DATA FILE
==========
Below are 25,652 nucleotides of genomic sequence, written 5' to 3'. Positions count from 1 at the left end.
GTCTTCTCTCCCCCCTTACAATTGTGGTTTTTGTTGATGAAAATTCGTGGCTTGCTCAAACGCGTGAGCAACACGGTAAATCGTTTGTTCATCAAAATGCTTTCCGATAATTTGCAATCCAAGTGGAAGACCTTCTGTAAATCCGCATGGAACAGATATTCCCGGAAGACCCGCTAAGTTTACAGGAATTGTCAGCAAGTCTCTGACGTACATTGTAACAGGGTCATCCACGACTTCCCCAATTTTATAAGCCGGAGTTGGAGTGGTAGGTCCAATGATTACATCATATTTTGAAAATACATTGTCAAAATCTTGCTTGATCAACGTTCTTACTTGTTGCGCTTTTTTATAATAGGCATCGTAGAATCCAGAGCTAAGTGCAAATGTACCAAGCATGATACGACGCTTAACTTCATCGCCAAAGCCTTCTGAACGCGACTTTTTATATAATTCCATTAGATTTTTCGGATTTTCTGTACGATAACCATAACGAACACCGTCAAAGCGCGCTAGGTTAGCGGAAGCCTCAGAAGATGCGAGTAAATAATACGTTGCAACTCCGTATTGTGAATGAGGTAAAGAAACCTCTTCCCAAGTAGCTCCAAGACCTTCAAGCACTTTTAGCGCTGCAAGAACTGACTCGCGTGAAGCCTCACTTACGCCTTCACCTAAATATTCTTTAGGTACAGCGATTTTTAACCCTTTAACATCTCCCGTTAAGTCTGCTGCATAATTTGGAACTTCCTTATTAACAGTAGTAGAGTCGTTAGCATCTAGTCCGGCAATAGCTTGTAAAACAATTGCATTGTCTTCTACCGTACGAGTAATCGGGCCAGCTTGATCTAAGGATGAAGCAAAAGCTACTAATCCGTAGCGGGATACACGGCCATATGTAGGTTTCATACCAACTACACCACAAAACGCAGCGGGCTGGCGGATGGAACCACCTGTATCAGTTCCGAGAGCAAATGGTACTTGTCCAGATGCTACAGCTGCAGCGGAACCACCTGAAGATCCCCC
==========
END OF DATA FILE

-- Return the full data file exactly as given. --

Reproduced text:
Below are 25,652 nucleotides of genomic sequence, written 5' to 3'. Positions count from 1 at the left end.
GTCTTCTCTCCCCCCTTACAATTGTGGTTTTTGTTGATGAAAATTCGTGGCTTGCTCAAACGCGTGAGCAACACGGTAAATCGTTTGTTCATCAAAATGCTTTCCGATAATTTGCAATCCAAGTGGAAGACCTTCTGTAAATCCGCATGGAACAGATATTCCCGGAAGACCCGCTAAGTTTACAGGAATTGTCAGCAAGTCTCTGACGTACATTGTAACAGGGTCATCCACGACTTCCCCAATTTTATAAGCCGGAGTTGGAGTGGTAGGTCCAATGATTACATCATATTTTGAAAATACATTGTCAAAATCTTGCTTGATCAACGTTCTTACTTGTTGCGCTTTTTTATAATAGGCATCGTAGAATCCAGAGCTAAGTGCAAATGTACCAAGCATGATACGACGCTTAACTTCATCGCCAAAGCCTTCTGAACGCGACTTTTTATATAATTCCATTAGATTTTTCGGATTTTCTGTACGATAACCATAACGAACACCGTCAAAGCGCGCTAGGTTAGCGGAAGCCTCAGAAGATGCGAGTAAATAATACGTTGCAACTCCGTATTGTGAATGAGGTAAAGAAACCTCTTCCCAAGTAGCTCCAAGACCTTCAAGCACTTTTAGCGCTGCAAGAACTGACTCGCGTGAAGCCTCACTTACGCCTTCACCTAAATATTCTTTAGGTACAGCGATTTTTAACCCTTTAACATCTCCCGTTAAGTCTGCTGCATAATTTGGAACTTCCTTATTAACAGTAGTAGAGTCGTTAGCATCTAGTCCGGCAATAGCTTGTAAAACAATTGCATTGTCTTCTACCGTACGAGTAATCGGGCCAGCTTGATCTAAGGATGAAGCAAAAGCTACTAATCCGTAGCGGGATACACGGCCATATGTAGGTTTCATACCAACTACACCACAAAACGCAGCGGGCTGGCGGATGGAACCACCTGTATCAGTTCCGAGAGCAAATGGTACTTGTCCAGATGCTACAGCTGCAGCGGAACCACCTGAAGATCCCCC